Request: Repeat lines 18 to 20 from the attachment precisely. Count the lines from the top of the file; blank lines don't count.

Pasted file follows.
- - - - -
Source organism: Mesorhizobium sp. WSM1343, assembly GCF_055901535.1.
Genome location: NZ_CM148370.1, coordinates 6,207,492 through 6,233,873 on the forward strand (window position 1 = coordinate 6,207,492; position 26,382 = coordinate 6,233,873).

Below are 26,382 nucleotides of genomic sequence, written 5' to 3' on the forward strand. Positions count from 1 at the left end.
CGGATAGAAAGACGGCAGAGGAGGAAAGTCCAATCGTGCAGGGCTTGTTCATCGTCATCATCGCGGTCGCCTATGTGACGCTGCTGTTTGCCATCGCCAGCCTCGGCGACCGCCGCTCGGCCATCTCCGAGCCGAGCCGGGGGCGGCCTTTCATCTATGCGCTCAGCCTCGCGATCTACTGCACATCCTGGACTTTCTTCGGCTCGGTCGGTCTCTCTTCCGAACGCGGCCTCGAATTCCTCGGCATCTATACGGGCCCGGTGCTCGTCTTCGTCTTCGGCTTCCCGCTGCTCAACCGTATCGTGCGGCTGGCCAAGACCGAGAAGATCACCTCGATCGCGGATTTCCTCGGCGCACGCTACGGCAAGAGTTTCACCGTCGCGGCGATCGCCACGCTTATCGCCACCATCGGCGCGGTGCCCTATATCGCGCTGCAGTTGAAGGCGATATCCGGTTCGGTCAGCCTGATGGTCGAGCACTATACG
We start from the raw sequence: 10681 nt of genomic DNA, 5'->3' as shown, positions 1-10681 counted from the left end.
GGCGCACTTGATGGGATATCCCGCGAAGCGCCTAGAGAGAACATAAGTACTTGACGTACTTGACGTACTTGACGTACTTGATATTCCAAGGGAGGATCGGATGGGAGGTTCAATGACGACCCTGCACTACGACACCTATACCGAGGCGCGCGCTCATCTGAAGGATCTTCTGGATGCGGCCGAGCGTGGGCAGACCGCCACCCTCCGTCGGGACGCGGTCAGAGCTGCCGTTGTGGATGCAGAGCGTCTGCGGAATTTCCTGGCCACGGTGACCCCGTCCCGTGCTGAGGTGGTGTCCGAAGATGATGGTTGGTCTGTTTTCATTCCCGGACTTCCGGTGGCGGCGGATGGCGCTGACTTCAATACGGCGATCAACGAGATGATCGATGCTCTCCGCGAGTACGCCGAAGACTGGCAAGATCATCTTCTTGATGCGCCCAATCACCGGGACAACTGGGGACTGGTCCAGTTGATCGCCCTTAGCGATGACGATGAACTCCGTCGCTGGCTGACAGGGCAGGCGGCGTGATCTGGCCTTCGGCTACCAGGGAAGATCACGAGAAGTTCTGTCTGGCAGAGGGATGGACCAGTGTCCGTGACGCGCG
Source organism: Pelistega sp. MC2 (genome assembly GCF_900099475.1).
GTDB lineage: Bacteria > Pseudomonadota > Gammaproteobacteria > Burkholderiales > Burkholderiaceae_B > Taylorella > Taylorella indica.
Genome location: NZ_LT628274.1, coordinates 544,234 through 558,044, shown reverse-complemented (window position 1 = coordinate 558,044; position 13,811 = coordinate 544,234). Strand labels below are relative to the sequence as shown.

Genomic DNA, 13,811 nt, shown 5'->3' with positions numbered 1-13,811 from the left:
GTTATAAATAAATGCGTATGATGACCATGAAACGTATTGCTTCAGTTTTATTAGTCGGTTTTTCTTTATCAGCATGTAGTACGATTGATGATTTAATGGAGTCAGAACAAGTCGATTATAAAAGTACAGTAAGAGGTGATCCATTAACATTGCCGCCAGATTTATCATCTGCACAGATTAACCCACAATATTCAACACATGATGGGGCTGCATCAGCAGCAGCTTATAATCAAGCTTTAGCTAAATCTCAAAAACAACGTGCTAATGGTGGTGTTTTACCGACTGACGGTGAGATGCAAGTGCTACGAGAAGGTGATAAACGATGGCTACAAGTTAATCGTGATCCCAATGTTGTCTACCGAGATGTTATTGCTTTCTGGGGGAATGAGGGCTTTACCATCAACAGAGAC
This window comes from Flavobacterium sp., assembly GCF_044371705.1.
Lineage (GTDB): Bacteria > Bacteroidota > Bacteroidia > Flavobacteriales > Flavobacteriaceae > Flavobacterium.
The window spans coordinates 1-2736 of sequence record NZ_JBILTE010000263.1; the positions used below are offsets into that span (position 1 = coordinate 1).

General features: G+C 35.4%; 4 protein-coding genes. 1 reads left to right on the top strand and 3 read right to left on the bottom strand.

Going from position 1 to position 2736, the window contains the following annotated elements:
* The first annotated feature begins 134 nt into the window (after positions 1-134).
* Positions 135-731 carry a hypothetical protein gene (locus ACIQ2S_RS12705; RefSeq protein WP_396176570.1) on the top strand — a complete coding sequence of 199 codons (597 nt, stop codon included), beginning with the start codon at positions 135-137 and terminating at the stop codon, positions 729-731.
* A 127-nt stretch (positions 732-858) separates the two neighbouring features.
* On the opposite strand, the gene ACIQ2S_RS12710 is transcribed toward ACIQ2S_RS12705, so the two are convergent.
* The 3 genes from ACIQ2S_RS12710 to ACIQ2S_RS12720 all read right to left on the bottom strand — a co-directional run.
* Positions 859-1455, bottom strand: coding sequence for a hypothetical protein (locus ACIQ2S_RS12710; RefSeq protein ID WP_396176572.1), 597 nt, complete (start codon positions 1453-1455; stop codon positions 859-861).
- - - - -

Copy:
* Positions 135-731 carry a hypothetical protein gene (locus ACIQ2S_RS12705; RefSeq protein WP_396176570.1) on the top strand — a complete coding sequence of 199 codons (597 nt, stop codon included), beginning with the start codon at positions 135-137 and terminating at the stop codon, positions 729-731.
* A 127-nt stretch (positions 732-858) separates the two neighbouring features.
* On the opposite strand, the gene ACIQ2S_RS12710 is transcribed toward ACIQ2S_RS12705, so the two are convergent.